PlayerUnknown’s Battlegrounds record-breaking popularity and Geoff Keighley’s Video Game Award’s GOTY nomination have forced this question on the industry. The VGA will poll dozens of gaming outlets to choose the winner between:
and the Early Access! – PUBG
The game isn’t officially finished. It’s currently in Steam’s Early Access program and isn’t necessarily indicative of the finished product. There’s still just one map, and there are server/stability issues galore. The game could get worse or be abandoned (I don’t see millions of dollars being abandoned anytime soon). It could also set a precedent for games rushed to market with a lower bar of quality.
Rebuttal – Modern games are often certified Gold and ‘finished’ but require a Day 1 patch. Even with a patch, we’ve seen numerous examples of performance issues, especially with PC ports getting stuck with the broken end of the stick too often. Officially calling a game finished doesn’t excuse it from problems. A game should be judged on its merits, regardless of the label
Art vs Commerce
Judging the best game is a matter of art. The VGAs and every GOTY article are simply polling the opinions of a microscopic slice of the gaming population (games media). Judging games on sales would provide the most amount of data if we consider each sale a vote via the wallet. After all, while games can be artistic, the games usually considered for GOTY are all created by full-time devs that make games as a living. This doesn’t mean the game’s integrity is sacrificed in every possible way to make the most profit, but success is often told by sales. The problem with judging by sales are the many variables and uneven playing field. Consumers purchase games based on marketing, brand recognition, word-of-mouth, review scores, streams, and personal bias to name just a few.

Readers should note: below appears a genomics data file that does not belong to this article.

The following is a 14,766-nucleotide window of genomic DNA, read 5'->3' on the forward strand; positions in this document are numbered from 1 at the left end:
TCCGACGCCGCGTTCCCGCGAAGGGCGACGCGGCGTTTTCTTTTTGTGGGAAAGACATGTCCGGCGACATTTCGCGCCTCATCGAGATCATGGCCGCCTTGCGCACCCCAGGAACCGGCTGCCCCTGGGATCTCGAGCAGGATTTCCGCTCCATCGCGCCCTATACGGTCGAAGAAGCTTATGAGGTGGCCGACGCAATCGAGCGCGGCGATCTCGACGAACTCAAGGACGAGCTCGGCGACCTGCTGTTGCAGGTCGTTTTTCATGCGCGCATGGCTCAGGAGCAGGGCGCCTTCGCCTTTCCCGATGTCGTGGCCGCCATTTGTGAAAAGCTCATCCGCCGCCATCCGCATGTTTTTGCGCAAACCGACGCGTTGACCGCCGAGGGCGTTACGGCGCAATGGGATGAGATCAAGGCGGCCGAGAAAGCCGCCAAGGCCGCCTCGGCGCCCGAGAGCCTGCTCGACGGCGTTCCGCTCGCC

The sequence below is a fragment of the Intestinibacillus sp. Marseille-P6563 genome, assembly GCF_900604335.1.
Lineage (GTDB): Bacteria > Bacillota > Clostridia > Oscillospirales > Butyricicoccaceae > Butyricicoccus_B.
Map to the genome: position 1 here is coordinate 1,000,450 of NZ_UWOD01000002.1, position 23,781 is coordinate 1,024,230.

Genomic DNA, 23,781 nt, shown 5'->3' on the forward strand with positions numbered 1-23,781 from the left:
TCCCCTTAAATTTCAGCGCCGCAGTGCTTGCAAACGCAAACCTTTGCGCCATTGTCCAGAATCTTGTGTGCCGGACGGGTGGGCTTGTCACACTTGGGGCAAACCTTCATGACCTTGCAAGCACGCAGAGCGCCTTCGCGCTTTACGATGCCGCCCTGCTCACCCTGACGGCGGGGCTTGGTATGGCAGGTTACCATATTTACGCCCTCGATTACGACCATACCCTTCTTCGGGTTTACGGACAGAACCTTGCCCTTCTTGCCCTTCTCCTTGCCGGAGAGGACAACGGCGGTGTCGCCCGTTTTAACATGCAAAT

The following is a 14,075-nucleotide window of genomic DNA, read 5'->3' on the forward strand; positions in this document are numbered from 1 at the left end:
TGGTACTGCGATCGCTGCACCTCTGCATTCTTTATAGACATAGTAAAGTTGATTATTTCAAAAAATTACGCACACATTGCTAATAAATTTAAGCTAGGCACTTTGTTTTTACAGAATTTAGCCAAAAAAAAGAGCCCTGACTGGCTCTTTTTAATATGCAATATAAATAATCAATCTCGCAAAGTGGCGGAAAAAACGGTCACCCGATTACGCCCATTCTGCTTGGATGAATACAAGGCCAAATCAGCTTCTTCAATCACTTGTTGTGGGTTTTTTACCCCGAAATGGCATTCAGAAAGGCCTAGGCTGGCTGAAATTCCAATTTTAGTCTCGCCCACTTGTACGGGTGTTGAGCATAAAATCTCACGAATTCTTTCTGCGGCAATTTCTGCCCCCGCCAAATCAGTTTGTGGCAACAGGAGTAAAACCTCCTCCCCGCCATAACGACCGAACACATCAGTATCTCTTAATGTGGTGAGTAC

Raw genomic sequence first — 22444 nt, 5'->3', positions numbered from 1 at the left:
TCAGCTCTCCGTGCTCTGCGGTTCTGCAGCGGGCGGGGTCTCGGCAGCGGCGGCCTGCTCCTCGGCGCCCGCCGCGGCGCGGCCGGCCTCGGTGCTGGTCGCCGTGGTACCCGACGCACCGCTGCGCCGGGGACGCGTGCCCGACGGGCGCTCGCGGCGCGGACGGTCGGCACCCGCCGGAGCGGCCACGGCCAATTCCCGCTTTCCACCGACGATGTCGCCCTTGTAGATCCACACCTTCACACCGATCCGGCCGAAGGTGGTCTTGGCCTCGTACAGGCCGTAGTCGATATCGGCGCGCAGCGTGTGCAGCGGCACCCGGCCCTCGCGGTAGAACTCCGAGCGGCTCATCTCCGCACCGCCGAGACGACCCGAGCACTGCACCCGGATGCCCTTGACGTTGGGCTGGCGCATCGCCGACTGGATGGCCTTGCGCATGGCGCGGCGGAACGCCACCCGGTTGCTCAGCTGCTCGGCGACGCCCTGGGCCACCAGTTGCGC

We mentioned games that release ‘finished’ but are buggier than some Early Access titles. But Early Access titles may receive an unfair perception based on their not-finished status. If No Man’s Sky was Early Access would it have been spared the pounding it took from critics and consumers that felt cheated of promised features? Did Early Access grant PUBG an unfairly positive first impression that allowed it to sink its hooks into just about everyone that played it?
Bestowing artistic praise on a worthy piece of content is a wonderful concept. Developers work and sacrifice to create games that often miss the mark. Validation isn’t quantifiable, but it still feels good.
If a game is sold and people enjoy it, is it a game? Could it be Game of the Year? I say yes.[youtube]https://www.youtube.com/watch?v=pWdd6_ZxX8c[/youtube]